You might be interested in the attached story. I could call it “How to lose at Rubber Bridge”. Some of you will be taking part in the Rubber Bridge NZ wide competition but even if not you may be interested in this story. It will also be sent to the subscribers to “Thirteen Tricks”.
Hope you enjoy it.
Here is an interesting deal which came up in a closely contested rubber bridge game. It was the last of 30 hands to be played and NS had a lead of 280 points. Neither side had a game, therefore the conditions of the contest dictated what needed to happen on this final deal: EW had to score 300 points to win. They could do that by bidding and making a game, which, added to the one-game-in bonus of 200 would put them ahead. Or, they could score 300 for defeating a doubled NS contract by two. Of course, NS weren’t going to bid and risk that, or were they?
North was the dealer and after two passes, South opened 1NT! Was that crazy or what? You may think so, but South’s reasoning was logical: North would have passed with anything so did not necessarily have a poor hand. East had no reason to bid unless he had an opening bid. If both North and East had genuine passes, then West was going to open and no doubt EW would then bid to game no matter what. If North had the points, no harm would come to South in 1NT, but if West had them, the 1NT bid by South could prove to be difficult to handle. Why give EW a free run by passing? In fact South’s hand was just bad enough to warrant a tactical 1NT opening bid! West now had a choice: bid 3NT or double 1NT. Let’s see the hands as they were:
Dealer N Nil Vul
West, indeed, did have a good hand and doubled South’s 1NT. East had no reason to bid anything and everyone passed. South was prepared to take his punishment. West started with the lead of the diamond seven. This went round to South’s king and he laid down the queen of clubs. Whether or not West covered, South now had six tricks after taking the four clubs and then the ace of hearts, and happily conceded the rest for down one. This was the conversation afterwards:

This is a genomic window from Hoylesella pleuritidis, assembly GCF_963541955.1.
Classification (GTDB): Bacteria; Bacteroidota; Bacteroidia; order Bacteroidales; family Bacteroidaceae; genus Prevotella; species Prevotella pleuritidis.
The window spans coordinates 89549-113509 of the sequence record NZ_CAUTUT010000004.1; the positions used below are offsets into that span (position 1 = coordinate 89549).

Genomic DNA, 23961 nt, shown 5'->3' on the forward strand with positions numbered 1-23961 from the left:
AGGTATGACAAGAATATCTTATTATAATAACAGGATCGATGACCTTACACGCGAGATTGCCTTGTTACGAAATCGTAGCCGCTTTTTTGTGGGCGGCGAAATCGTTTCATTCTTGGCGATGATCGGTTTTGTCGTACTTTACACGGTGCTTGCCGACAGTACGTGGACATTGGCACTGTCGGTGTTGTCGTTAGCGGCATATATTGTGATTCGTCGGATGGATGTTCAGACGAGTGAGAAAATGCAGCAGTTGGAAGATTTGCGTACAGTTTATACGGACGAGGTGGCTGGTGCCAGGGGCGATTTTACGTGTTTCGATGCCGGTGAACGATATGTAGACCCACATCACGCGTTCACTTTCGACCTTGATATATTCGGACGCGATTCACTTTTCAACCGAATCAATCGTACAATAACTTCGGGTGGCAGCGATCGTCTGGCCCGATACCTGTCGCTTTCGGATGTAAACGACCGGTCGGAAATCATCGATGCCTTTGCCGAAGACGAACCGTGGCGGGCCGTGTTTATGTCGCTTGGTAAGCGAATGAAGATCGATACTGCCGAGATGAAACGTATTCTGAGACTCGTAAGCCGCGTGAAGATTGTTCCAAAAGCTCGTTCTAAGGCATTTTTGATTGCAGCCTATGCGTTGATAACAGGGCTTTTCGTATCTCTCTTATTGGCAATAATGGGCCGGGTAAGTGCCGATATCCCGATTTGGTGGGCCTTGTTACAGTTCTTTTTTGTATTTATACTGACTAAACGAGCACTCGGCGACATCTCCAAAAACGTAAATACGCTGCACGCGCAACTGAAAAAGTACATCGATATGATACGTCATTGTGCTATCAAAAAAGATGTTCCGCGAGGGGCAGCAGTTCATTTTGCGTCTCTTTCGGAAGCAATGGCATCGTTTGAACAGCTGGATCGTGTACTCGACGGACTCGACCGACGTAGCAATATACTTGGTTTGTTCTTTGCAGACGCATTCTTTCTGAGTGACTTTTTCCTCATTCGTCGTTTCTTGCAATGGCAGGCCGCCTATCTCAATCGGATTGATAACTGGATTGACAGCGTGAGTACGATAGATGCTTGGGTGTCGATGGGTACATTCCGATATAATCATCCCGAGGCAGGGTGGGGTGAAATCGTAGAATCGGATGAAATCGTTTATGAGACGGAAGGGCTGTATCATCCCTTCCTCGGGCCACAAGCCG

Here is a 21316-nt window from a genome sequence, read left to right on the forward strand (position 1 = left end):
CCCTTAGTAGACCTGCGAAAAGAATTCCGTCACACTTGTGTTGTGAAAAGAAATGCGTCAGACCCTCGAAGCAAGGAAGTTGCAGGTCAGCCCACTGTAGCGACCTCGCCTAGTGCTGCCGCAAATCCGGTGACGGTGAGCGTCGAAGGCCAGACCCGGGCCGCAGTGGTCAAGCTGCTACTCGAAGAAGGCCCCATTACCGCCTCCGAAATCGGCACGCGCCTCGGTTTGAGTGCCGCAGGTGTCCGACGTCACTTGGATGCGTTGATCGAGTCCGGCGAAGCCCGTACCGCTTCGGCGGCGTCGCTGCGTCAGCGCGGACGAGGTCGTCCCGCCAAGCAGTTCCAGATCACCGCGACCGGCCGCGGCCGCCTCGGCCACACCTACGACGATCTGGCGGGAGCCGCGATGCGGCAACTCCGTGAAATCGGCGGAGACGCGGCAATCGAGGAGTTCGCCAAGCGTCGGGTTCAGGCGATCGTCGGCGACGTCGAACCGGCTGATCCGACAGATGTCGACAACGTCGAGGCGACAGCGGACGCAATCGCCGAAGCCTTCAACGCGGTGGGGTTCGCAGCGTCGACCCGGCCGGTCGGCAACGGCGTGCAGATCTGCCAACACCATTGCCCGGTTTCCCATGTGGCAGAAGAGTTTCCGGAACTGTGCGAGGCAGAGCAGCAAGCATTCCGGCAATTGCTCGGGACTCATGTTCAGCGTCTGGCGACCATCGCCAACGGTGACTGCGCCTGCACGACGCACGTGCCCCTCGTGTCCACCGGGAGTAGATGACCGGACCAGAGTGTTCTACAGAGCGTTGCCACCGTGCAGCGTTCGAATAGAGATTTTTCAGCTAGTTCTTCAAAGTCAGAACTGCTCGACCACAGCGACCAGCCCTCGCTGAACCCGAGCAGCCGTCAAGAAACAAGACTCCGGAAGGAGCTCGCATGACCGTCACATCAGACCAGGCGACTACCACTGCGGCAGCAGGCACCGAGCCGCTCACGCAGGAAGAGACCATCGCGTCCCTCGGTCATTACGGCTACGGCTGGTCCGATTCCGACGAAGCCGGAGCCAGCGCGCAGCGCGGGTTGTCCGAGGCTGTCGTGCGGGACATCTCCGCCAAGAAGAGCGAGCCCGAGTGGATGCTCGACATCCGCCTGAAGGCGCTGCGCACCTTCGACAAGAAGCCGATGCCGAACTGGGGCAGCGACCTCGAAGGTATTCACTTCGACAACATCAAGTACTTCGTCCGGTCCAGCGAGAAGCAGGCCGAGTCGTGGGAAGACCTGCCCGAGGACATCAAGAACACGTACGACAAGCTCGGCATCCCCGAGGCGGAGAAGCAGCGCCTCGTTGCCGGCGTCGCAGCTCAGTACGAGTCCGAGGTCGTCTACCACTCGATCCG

South: “Have you not read my recommendations for opening leads against No Trumps? Imagine what might have happened if you had led the ace of spades, which is one possible lead from your holding according to our own agreed leads. We have very specific agreements about opening leads, which includes the lead of an ace against No Trumps to be from a number of possible holdings, because an ace specifically asks for attitude. One of the possible holdings when the ace is led is specifically AQx . Look what would have happened if we had your cards. Against 1NT doubled, you would lead the ace of spades, and when East signals encouragement, continue with the queen. But just four spade tricks aren’t enough to defeat 1NT, and you needed to defeat it by at least two. Therefore you needed as many tricks as you could muster. And, knowing West’s exact spade holding, there was some hope. When West continues with the queen of spades, East overtakes with the king. He knows spades are breaking 3-3 so overtaking costs nothing but gives East a vital entry.
East now switches to the queen of diamonds, seeing dummy’s weakness. Declarer covers with the king and West wins the ace. Knowing that East has the jack of spades, West leads a spade to East and East now cashes the thirteenth spade. The nine of diamonds follows, through declarer’s ten. That would be a total of eight tricks for the defence and down two. Enough for the needed 300. But of course, if your defence is not perfect, perhaps you should have simply bid 3NT. There is only one way to defeat 3NT played by West, and that is a heart lead to South’s ace and an immediate switch to the queen of clubs, hardly a likely defence. With any other defence, you could have played the hand the same way I suggested you could have defended it, and YOU would have made four spade tricks and four diamond tricks plus the inevitable heart if I had returned a heart at trick two. Not even I would have been brave or clever enough to switch to the queen of clubs.
Sometimes defending is certainly much easier than being declarer but that depends on which side of the fence you’re sitting, don’t you think?”